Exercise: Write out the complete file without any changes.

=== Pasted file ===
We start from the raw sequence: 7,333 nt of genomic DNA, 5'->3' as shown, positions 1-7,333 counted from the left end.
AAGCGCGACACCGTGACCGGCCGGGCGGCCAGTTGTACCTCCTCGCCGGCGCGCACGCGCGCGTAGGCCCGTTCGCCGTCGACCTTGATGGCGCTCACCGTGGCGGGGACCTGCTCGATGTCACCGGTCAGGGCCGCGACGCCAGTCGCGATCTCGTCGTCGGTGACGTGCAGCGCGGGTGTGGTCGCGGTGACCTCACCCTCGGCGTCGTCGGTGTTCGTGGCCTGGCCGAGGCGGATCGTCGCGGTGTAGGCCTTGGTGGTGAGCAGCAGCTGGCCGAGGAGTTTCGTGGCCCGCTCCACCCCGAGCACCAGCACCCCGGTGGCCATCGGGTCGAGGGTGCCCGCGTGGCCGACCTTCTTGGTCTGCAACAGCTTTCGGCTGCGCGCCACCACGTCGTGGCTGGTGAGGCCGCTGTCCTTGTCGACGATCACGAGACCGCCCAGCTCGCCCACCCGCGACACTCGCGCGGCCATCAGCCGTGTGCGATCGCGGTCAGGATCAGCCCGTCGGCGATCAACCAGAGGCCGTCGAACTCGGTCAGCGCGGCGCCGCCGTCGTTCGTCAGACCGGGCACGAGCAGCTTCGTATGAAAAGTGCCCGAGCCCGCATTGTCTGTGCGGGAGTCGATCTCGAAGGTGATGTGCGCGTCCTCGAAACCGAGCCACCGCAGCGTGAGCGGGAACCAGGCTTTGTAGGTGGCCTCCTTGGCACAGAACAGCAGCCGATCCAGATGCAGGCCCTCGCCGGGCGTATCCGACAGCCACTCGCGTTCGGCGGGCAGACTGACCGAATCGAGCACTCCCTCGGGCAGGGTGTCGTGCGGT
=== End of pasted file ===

We start from the raw sequence: 7,333 nt of genomic DNA, 5'->3' as shown, positions 1-7,333 counted from the left end.
AAGCGCGACACCGTGACCGGCCGGGCGGCCAGTTGTACCTCCTCGCCGGCGCGCACGCGCGCGTAGGCCCGTTCGCCGTCGACCTTGATGGCGCTCACCGTGGCGGGGACCTGCTCGATGTCACCGGTCAGGGCCGCGACGCCAGTCGCGATCTCGTCGTCGGTGACGTGCAGCGCGGGTGTGGTCGCGGTGACCTCACCCTCGGCGTCGTCGGTGTTCGTGGCCTGGCCGAGGCGGATCGTCGCGGTGTAGGCCTTGGTGGTGAGCAGCAGCTGGCCGAGGAGTTTCGTGGCCCGCTCCACCCCGAGCACCAGCACCCCGGTGGCCATCGGGTCGAGGGTGCCCGCGTGGCCGACCTTCTTGGTCTGCAACAGCTTTCGGCTGCGCGCCACCACGTCGTGGCTGGTGAGGCCGCTGTCCTTGTCGACGATCACGAGACCGCCCAGCTCGCCCACCCGCGACACTCGCGCGGCCATCAGCCGTGTGCGATCGCGGTCAGGATCAGCCCGTCGGCGATCAACCAGAGGCCGTCGAACTCGGTCAGCGCGGCGCCGCCGTCGTTCGTCAGACCGGGCACGAGCAGCTTCGTATGAAAAGTGCCCGAGCCCGCATTGTCTGTGCGGGAGTCGATCTCGAAGGTGATGTGCGCGTCCTCGAAACCGAGCCACCGCAGCGTGAGCGGGAACCAGGCTTTGTAGGTGGCCTCCTTGGCACAGAACAGCAGCCGATCCAGATGCAGGCCCTCGCCGGGCGTATCCGACAGCCACTCGCGTTCGGCGGGCAGACTGACCGAATCGAGCACTCCCTCGGGCAGGGTGTCGTGCGGT